Emma’s Story of Postnatal Depression

Introducing a beautiful and deeply moving guest post from Emma Fahy Davis:

Eight years ago, with our daughter about to turn two, we decided it might be nice to have another baby. When I look back at that time, I can hardly believe how naive and innocent we were.

13 months later, just as we were beginning to investigate fertility assistance, we finally saw the two little lines we’d been hoping for and dared to hope that we’d soon be welcoming a new child to the family. That hope was crushed just a few weeks later when I began miscarrying our baby on New Year’s Eve.

Crushed and broken, I was desperate to be pregnant, desperate to have a baby in my arms, and worried that it wasn’t going to happen. Yet less than two months after the miscarriage, I once again found myself staring down at those two little lines.

Pink pregnancy test positive

I thought if I could just get through to 12 weeks, I’d be fine, I just had to hold on. Every ache, every cramp, every twinge had me wound up in knots and I was palpably terrified of miscarrying again. At six weeks, we saw our baby’s beating heart for the first time, and I exhaled just a little. At nine weeks, after a small amount of spotting, I went for another ultrasound. The rules of the game were about to change.

I lay there, waiting for the worst, expecting to be told I’d lost the baby, but in fact, I hadn’t lost a baby, I’d gained one – the scan showed two healthy babies. For the briefest of minutes, I was excited, but when a rather blunt and tactless obstetrician pointed out the increased risks associated with a twin pregnancy, the fear returned and though I didn’t know it then, that fear would invade my life, steal my precious first few hours, days, weeks, with my new babies, and cripple my life. My life separated into ‘the before’ and ‘the after’. The person I had been was gone.

The pregnancy was largely uneventful, we had a few minor scares but nothing overly dramatic, yet in my mind I refused to believe that we’d walk away from the whole thing with two live, healthy babies. I shut myself off emotionally – while I went through the motions of preparing a nursery for our baby girls, in my mind I was planning their funerals.

They were born on a Saturday night, three minutes apart after a perfect, textbook labour, and despite being 4 weeks early, required no special care. Sitting in the delivery unit watching my husband cradle our tiny daughters, I went into shock. I was completely numb. He was besotted, and I felt nothing. Not once had I allowed myself to believe that this would happen, and when it did, I had no idea how to respond.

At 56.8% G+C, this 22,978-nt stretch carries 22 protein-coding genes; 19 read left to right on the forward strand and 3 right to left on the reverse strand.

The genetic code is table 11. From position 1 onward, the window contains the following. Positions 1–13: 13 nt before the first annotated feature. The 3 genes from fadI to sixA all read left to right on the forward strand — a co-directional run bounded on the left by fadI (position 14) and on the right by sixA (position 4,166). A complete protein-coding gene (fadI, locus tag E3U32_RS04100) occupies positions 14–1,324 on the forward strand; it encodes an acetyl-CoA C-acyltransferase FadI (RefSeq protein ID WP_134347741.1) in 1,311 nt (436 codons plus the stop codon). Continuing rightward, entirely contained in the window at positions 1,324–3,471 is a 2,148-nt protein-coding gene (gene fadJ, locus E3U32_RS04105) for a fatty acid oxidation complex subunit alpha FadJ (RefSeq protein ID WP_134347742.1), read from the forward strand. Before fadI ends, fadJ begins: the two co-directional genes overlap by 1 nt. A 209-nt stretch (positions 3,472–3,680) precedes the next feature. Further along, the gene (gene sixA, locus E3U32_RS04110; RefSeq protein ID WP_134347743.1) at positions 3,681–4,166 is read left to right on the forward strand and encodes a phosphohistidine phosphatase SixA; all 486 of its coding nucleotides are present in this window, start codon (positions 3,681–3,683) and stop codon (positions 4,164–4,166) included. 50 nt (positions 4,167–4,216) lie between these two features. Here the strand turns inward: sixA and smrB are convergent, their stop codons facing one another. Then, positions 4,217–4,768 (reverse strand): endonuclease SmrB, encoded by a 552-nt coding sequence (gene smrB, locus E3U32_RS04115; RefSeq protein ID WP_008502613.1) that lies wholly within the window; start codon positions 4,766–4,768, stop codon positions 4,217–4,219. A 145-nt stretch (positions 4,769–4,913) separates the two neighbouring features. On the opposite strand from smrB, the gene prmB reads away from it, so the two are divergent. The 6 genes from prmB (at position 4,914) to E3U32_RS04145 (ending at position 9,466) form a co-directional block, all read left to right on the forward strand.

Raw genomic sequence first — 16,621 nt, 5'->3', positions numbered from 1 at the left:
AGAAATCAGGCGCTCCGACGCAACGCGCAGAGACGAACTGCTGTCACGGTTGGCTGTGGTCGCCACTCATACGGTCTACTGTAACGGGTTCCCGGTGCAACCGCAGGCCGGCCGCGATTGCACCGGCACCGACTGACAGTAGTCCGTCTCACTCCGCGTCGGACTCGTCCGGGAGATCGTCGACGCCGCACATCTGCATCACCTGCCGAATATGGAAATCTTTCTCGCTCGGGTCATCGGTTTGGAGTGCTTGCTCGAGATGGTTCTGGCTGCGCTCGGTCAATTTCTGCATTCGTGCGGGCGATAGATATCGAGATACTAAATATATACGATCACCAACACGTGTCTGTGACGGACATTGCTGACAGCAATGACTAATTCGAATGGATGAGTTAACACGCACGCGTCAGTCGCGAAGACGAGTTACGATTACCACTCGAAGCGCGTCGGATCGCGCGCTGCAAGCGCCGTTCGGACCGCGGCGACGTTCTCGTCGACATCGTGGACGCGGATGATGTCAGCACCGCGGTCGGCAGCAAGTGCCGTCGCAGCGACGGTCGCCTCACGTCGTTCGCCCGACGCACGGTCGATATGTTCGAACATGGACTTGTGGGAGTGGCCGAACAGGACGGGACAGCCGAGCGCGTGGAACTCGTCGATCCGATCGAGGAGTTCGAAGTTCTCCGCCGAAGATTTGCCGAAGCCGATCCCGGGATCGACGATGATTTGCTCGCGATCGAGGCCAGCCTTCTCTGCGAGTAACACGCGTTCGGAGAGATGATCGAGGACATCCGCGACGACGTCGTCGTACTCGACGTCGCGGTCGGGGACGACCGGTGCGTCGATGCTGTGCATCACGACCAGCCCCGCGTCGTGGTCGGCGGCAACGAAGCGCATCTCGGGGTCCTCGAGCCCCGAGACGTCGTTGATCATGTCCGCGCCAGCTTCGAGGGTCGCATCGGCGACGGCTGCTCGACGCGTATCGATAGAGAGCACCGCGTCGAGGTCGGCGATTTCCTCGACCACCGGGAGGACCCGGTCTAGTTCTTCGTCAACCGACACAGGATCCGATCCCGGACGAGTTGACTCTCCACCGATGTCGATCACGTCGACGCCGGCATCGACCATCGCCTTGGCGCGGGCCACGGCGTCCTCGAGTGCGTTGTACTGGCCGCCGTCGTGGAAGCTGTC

The numbness persisted for weeks. The babies both had reflux and screamed for up to 20 hours a day, I couldn’t breastfeed them so spent hours attached to a machine pumping milk for them, and the whole time I felt as if I was watching someone else’s life pass by. It was literally like watching some other random family’s bad home movie collection. It’s hard to identify rock bottom as there were a lot of wicked lows, but if I had to choose just one, it would be the evening I ended up sitting on the driveway screaming at the top of my lungs because I simply didn’t know how else to vent my frustration, anger and anguish. They were 9 weeks old, tiny, helpless creatures. Why didn’t I love them? Why couldn’t I love them?

It wasn’t until the twins were 8 months old that I saw the first glimmer of hope that maybe I could bond with them after all, maybe it wasn’t too late. It was an ordinary afternoon, I was loading the dishwasher and the girls were sitting on the kitchen floor playing with a bowl of plastic blocks. As I watched them interacting, cheekily passing blocks backwards and forwards to each other, all of a sudden I realised that I was deeply and uncontrollably in love with them. In that moment, I knew I needed to get help.

I was eventually diagnosed with Postnatal Depression, Post-Traumatic Stress Disorder and Obsessive Compulsive Disorder. Through a combination of medication and therapy, I began to find a way to live in my own head, to forgive myself, and to accept that while my experiences frame the person I am, they don’t define me. Most importantly, I began the process of building a relationship with my babies.

It took 18 months of intensive attachment therapy with psychologists who specialise in infant mental health, but gradually piece-by-piece, my precious baby girls and I got to know each other, and to love each other. I learned to let go of the anger and guilt I felt around my inability to bond with them, and learnt that while I can’t erase the past, every day is a new opportunity to move forward in a more positive way.

I’ve since experienced the profoundly healing experience of carrying and birthing two more babies, I’ve learned to parent intuitively and not let the scars of the past weigh my family down. As I snuggle at night with whichever of my girls have crept into our bed to fill the space between my husband and I, I am content.

As the great poet Maya Angelou said, ‘we do what we know how to do, and when we know better, we do better.’

Now I know better.

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